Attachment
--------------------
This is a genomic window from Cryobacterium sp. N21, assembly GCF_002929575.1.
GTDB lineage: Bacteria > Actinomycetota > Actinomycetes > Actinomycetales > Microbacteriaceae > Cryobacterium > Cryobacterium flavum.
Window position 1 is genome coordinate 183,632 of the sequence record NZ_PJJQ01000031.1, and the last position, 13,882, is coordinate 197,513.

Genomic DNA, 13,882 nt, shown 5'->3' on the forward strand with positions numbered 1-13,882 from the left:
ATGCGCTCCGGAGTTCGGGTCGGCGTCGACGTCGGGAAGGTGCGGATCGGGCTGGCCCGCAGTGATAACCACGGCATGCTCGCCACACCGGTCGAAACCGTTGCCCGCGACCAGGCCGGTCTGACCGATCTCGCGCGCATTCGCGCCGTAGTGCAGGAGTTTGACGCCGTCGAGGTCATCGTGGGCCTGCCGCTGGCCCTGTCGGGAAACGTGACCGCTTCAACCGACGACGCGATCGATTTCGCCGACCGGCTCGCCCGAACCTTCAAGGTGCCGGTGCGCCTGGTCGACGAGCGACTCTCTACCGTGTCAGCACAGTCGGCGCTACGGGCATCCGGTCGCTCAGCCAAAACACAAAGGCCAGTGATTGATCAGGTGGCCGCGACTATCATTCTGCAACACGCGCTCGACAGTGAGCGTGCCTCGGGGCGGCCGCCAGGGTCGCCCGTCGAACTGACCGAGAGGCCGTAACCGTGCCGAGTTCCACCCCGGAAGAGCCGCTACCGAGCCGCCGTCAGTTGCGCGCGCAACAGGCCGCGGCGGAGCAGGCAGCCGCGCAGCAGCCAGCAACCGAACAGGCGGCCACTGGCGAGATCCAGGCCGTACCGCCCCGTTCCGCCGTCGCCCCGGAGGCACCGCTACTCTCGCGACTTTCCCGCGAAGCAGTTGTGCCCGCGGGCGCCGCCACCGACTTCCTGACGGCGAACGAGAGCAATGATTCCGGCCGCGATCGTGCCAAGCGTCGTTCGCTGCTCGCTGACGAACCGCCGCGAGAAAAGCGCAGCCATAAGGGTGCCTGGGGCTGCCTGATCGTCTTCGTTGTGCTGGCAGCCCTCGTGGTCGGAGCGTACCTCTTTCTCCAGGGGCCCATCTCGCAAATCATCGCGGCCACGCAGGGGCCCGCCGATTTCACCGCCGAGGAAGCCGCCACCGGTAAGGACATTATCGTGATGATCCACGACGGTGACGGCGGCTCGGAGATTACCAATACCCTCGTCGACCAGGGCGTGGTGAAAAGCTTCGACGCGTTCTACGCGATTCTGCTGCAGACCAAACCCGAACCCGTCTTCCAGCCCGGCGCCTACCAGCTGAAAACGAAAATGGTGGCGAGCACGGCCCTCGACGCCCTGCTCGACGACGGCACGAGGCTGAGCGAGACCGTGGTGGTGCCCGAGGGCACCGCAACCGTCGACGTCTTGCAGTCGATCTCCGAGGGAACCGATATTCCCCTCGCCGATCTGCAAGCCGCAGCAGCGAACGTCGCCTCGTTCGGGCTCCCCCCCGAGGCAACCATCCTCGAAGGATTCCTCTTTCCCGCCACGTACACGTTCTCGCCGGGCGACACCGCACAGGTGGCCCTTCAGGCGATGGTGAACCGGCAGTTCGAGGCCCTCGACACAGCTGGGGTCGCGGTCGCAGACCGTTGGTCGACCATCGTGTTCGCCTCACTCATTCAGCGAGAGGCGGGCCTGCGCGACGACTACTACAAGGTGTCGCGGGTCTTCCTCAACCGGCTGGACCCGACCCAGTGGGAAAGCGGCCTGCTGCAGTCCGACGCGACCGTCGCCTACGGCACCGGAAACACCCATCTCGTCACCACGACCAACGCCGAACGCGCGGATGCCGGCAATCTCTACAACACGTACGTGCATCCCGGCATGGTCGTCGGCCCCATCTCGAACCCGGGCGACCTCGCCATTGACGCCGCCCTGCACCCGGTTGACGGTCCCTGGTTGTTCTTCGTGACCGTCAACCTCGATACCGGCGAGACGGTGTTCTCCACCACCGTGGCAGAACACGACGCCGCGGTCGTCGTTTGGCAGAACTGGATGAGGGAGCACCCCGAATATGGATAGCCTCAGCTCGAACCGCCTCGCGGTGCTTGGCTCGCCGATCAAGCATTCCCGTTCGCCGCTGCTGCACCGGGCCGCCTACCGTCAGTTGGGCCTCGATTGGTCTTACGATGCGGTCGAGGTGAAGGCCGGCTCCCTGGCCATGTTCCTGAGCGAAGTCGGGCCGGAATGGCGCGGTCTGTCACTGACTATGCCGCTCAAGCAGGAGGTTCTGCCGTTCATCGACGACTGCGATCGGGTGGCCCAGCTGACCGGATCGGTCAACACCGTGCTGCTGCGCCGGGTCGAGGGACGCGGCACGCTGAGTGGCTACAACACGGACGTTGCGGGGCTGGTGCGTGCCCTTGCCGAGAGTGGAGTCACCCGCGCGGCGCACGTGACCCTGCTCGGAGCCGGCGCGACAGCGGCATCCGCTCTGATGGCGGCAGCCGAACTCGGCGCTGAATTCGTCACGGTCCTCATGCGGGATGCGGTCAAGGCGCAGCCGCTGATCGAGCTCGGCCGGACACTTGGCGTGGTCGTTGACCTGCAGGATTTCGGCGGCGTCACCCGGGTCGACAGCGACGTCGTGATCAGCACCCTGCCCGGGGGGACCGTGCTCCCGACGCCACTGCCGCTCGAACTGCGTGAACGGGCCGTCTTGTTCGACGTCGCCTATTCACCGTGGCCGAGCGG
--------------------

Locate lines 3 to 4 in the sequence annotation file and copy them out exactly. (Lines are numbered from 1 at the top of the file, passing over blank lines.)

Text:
Window position 1 is genome coordinate 183,632 of the sequence record NZ_PJJQ01000031.1, and the last position, 13,882, is coordinate 197,513.

Genomic DNA, 13,882 nt, shown 5'->3' on the forward strand with positions numbered 1-13,882 from the left: